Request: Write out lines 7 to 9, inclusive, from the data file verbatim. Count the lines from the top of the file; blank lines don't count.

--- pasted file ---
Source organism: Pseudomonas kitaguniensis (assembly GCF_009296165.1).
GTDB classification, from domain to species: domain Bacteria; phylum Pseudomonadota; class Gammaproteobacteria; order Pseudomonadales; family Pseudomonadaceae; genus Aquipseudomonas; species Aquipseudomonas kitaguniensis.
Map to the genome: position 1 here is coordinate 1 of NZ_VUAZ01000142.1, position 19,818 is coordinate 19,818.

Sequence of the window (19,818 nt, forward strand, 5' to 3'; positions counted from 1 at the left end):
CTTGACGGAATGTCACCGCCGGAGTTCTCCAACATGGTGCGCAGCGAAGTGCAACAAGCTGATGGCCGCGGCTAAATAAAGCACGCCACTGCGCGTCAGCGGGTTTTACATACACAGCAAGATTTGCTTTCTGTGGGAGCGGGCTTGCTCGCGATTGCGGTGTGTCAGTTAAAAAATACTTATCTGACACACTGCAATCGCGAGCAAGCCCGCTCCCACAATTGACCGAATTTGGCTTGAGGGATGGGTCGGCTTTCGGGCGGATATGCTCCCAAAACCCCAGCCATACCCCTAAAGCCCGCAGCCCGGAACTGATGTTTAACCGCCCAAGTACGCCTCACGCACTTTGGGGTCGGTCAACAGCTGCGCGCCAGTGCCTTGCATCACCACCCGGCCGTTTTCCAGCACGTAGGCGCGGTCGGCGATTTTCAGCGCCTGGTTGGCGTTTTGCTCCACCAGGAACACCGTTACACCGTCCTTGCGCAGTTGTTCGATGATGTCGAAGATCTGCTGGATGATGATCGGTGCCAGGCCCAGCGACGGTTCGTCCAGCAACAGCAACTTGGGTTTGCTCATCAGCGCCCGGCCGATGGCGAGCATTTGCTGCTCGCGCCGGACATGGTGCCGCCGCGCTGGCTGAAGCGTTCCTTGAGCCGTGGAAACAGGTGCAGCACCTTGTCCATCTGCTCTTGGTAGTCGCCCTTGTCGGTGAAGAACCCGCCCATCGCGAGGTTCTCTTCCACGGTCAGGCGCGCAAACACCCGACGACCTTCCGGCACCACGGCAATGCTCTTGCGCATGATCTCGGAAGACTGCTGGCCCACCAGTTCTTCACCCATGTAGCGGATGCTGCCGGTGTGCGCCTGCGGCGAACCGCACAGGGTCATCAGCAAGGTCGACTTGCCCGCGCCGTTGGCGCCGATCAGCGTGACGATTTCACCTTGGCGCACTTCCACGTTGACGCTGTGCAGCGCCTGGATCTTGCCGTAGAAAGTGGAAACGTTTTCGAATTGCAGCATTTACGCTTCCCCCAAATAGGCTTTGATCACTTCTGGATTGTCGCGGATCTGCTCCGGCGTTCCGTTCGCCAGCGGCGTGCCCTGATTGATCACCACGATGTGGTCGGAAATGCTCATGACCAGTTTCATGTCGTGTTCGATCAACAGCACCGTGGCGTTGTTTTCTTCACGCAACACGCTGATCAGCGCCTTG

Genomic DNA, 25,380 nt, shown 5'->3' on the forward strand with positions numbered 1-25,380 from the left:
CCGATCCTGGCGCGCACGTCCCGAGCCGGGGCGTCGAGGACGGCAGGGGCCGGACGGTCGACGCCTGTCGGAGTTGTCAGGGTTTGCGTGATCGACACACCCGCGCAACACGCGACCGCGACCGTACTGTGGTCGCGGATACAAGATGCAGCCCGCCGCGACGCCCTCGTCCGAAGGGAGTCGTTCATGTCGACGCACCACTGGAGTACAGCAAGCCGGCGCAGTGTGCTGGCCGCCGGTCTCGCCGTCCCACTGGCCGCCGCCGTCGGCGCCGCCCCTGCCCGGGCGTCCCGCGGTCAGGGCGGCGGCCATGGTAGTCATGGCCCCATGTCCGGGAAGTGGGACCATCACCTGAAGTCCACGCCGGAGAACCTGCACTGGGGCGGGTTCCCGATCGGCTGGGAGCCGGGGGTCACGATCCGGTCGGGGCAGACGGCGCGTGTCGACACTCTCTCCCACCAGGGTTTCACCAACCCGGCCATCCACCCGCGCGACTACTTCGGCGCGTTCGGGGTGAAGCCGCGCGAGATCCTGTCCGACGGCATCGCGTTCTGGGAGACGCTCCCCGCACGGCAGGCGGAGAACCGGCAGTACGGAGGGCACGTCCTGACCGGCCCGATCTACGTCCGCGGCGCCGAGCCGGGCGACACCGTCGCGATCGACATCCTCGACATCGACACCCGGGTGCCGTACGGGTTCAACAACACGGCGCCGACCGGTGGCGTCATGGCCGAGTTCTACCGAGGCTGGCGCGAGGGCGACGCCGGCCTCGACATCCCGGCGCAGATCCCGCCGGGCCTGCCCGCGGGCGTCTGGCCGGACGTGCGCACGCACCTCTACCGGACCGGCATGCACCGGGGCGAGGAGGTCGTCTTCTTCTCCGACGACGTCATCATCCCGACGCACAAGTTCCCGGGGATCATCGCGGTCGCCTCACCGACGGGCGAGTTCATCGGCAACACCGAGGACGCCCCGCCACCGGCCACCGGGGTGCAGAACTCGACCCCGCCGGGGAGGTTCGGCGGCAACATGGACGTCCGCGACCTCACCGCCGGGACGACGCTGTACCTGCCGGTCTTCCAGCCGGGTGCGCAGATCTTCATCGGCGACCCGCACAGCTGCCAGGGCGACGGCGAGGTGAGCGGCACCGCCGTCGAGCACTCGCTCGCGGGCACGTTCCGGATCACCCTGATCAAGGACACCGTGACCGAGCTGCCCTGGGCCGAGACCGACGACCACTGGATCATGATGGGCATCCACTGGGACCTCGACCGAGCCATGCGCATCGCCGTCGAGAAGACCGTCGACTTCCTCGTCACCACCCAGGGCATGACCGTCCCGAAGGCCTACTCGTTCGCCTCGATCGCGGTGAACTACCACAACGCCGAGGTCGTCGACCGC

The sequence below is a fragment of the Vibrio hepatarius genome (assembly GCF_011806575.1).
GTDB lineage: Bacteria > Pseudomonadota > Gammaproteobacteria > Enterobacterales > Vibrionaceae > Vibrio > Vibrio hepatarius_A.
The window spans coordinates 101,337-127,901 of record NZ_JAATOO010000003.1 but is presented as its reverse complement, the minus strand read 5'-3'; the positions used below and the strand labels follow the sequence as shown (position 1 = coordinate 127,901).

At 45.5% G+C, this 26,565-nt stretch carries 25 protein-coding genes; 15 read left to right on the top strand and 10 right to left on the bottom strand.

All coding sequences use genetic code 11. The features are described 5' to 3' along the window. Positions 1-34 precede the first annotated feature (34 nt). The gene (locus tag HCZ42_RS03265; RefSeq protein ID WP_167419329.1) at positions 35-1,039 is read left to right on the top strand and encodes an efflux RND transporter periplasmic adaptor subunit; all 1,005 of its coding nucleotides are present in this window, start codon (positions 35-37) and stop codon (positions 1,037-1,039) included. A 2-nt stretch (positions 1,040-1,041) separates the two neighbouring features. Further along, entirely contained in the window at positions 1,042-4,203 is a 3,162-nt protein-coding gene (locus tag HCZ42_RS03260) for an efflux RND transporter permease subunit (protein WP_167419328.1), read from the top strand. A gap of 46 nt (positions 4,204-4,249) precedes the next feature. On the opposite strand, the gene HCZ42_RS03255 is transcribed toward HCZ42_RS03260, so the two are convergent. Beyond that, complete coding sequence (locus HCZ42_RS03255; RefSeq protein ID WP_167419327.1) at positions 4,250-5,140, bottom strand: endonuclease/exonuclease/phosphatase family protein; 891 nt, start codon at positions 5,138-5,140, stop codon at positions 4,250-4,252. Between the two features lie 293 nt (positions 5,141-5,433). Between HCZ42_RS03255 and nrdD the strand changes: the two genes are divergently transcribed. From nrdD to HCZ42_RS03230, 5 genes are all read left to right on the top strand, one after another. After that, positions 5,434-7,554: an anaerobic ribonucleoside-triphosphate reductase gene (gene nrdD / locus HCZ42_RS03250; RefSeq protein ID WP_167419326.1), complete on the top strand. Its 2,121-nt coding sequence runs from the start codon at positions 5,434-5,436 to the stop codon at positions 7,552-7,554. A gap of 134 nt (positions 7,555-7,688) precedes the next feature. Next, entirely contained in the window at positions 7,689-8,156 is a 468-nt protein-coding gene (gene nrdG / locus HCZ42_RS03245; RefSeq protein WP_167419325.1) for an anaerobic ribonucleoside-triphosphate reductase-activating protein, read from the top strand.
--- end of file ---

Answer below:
CCGATCCTGGCGCGCACGTCCCGAGCCGGGGCGTCGAGGACGGCAGGGGCCGGACGGTCGACGCCTGTCGGAGTTGTCAGGGTTTGCGTGATCGACACACCCGCGCAACACGCGACCGCGACCGTACTGTGGTCGCGGATACAAGATGCAGCCCGCCGCGACGCCCTCGTCCGAAGGGAGTCGTTCATGTCGACGCACCACTGGAGTACAGCAAGCCGGCGCAGTGTGCTGGCCGCCGGTCTCGCCGTCCCACTGGCCGCCGCCGTCGGCGCCGCCCCTGCCCGGGCGTCCCGCGGTCAGGGCGGCGGCCATGGTAGTCATGGCCCCATGTCCGGGAAGTGGGACCATCACCTGAAGTCCACGCCGGAGAACCTGCACTGGGGCGGGTTCCCGATCGGCTGGGAGCCGGGGGTCACGATCCGGTCGGGGCAGACGGCGCGTGTCGACACTCTCTCCCACCAGGGTTTCACCAACCCGGCCATCCACCCGCGCGACTACTTCGGCGCGTTCGGGGTGAAGCCGCGCGAGATCCTGTCCGACGGCATCGCGTTCTGGGAGACGCTCCCCGCACGGCAGGCGGAGAACCGGCAGTACGGAGGGCACGTCCTGACCGGCCCGATCTACGTCCGCGGCGCCGAGCCGGGCGACACCGTCGCGATCGACATCCTCGACATCGACACCCGGGTGCCGTACGGGTTCAACAACACGGCGCCGACCGGTGGCGTCATGGCCGAGTTCTACCGAGGCTGGCGCGAGGGCGACGCCGGCCTCGACATCCCGGCGCAGATCCCGCCGGGCCTGCCCGCGGGCGTCTGGCCGGACGTGCGCACGCACCTCTACCGGACCGGCATGCACCGGGGCGAGGAGGTCGTCTTCTTCTCCGACGACGTCATCATCCCGACGCACAAGTTCCCGGGGATCATCGCGGTCGCCTCACCGACGGGCGAGTTCATCGGCAACACCGAGGACGCCCCGCCACCGGCCACCGGGGTGCAGAACTCGACCCCGCCGGGGAGGTTCGGCGGCAACATGGACGTCCGCGACCTCACCGCCGGGACGACGCTGTACCTGCCGGTCTTCCAGCCGGGTGCGCAGATCTTCATCGGCGACCCGCACAGCTGCCAGGGCGACGGCGAGGTGAGCGGCACCGCCGTCGAGCACTCGCTCGCGGGCACGTTCCGGATCACCCTGATCAAGGACACCGTGACCGAGCTGCCCTGGGCCGAGACCGACGACCACTGGATCATGATGGGCATCCACTGGGACCTCGACCGAGCCATGCGCATCGCCGTCGAGAAGACCGTCGACTTCCTCGTCACCACCCAGGGCATGACCGTCCCGAAGGCCTACTCGTTCGCCTCGATCGCGGTGAACTACCACAACGCCGAGGTCGTCGACCGC

The sequence below is a fragment of the Vibrio hepatarius genome (assembly GCF_011806575.1).
GTDB lineage: Bacteria > Pseudomonadota > Gammaproteobacteria > Enterobacterales > Vibrionaceae > Vibrio > Vibrio hepatarius_A.